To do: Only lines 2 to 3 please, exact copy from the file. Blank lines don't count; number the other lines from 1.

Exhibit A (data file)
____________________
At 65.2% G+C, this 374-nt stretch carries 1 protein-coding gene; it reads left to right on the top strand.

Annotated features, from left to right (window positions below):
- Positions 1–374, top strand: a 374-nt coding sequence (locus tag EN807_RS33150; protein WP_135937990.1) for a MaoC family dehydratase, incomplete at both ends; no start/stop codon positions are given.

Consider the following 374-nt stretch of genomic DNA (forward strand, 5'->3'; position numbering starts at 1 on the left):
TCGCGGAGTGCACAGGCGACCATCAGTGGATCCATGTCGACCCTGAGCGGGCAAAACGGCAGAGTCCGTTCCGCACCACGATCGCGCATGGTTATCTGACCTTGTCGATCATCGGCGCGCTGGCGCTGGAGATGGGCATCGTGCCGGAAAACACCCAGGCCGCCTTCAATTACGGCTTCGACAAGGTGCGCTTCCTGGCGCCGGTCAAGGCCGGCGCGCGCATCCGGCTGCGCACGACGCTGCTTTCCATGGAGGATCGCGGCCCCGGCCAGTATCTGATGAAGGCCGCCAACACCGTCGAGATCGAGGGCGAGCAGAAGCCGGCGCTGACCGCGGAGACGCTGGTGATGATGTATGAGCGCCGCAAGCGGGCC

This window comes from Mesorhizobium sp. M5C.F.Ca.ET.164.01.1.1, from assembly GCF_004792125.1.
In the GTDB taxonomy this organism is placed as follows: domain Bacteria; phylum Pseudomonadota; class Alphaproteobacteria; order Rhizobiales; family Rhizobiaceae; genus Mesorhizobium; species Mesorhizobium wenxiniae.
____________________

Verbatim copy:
Annotated features, from left to right (window positions below):
- Positions 1–374, top strand: a 374-nt coding sequence (locus tag EN807_RS33150; protein WP_135937990.1) for a MaoC family dehydratase, incomplete at both ends; no start/stop codon positions are given.